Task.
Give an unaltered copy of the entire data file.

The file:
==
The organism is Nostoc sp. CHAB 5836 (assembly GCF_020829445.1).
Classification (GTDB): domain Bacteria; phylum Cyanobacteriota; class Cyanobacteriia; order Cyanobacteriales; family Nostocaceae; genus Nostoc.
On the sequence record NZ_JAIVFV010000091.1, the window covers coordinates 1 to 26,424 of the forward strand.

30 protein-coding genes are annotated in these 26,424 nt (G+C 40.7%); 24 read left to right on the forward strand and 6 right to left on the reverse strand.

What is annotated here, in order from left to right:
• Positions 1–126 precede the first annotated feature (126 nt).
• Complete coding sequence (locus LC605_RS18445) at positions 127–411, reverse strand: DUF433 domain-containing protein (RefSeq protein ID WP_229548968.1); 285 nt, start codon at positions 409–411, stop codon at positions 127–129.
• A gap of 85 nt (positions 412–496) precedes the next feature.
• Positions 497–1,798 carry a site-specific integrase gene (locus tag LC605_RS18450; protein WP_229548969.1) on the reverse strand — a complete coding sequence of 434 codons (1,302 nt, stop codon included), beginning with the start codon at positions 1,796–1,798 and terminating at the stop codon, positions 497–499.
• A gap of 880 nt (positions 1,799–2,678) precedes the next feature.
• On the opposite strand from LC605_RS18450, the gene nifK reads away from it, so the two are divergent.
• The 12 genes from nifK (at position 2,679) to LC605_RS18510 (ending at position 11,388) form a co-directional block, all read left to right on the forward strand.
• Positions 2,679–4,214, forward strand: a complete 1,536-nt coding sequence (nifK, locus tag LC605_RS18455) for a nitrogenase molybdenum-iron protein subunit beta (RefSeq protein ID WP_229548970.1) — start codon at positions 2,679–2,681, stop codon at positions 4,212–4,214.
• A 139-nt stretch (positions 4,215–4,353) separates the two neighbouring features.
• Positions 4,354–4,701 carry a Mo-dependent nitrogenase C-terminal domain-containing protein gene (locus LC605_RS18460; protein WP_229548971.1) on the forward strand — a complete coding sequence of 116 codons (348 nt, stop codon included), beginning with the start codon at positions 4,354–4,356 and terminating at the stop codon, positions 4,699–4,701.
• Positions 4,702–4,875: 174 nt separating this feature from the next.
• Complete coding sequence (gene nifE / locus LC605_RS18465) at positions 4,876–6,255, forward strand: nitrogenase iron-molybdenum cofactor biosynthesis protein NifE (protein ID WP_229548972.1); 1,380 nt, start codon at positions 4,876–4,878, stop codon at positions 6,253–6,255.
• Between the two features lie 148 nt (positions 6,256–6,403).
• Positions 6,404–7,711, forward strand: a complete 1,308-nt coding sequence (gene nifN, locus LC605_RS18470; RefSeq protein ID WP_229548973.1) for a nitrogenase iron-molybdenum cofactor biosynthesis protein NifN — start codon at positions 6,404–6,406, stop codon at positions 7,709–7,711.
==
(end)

The organism is Nostoc sp. CHAB 5836 (assembly GCF_020829445.1).
Classification (GTDB): domain Bacteria; phylum Cyanobacteriota; class Cyanobacteriia; order Cyanobacteriales; family Nostocaceae; genus Nostoc.
On the sequence record NZ_JAIVFV010000091.1, the window covers coordinates 1 to 26,424 of the forward strand.

30 protein-coding genes are annotated in these 26,424 nt (G+C 40.7%); 24 read left to right on the forward strand and 6 right to left on the reverse strand.

What is annotated here, in order from left to right:
• Positions 1–126 precede the first annotated feature (126 nt).
• Complete coding sequence (locus LC605_RS18445) at positions 127–411, reverse strand: DUF433 domain-containing protein (RefSeq protein ID WP_229548968.1); 285 nt, start codon at positions 409–411, stop codon at positions 127–129.
• A gap of 85 nt (positions 412–496) precedes the next feature.
• Positions 497–1,798 carry a site-specific integrase gene (locus tag LC605_RS18450; protein WP_229548969.1) on the reverse strand — a complete coding sequence of 434 codons (1,302 nt, stop codon included), beginning with the start codon at positions 1,796–1,798 and terminating at the stop codon, positions 497–499.
• A gap of 880 nt (positions 1,799–2,678) precedes the next feature.
• On the opposite strand from LC605_RS18450, the gene nifK reads away from it, so the two are divergent.
• The 12 genes from nifK (at position 2,679) to LC605_RS18510 (ending at position 11,388) form a co-directional block, all read left to right on the forward strand.
• Positions 2,679–4,214, forward strand: a complete 1,536-nt coding sequence (nifK, locus tag LC605_RS18455) for a nitrogenase molybdenum-iron protein subunit beta (RefSeq protein ID WP_229548970.1) — start codon at positions 2,679–2,681, stop codon at positions 4,212–4,214.
• A 139-nt stretch (positions 4,215–4,353) separates the two neighbouring features.
• Positions 4,354–4,701 carry a Mo-dependent nitrogenase C-terminal domain-containing protein gene (locus LC605_RS18460; protein WP_229548971.1) on the forward strand — a complete coding sequence of 116 codons (348 nt, stop codon included), beginning with the start codon at positions 4,354–4,356 and terminating at the stop codon, positions 4,699–4,701.
• Positions 4,702–4,875: 174 nt separating this feature from the next.
• Complete coding sequence (gene nifE / locus LC605_RS18465) at positions 4,876–6,255, forward strand: nitrogenase iron-molybdenum cofactor biosynthesis protein NifE (protein ID WP_229548972.1); 1,380 nt, start codon at positions 4,876–4,878, stop codon at positions 6,253–6,255.
• Between the two features lie 148 nt (positions 6,256–6,403).
• Positions 6,404–7,711, forward strand: a complete 1,308-nt coding sequence (gene nifN, locus LC605_RS18470; RefSeq protein ID WP_229548973.1) for a nitrogenase iron-molybdenum cofactor biosynthesis protein NifN — start codon at positions 6,404–6,406, stop codon at positions 7,709–7,711.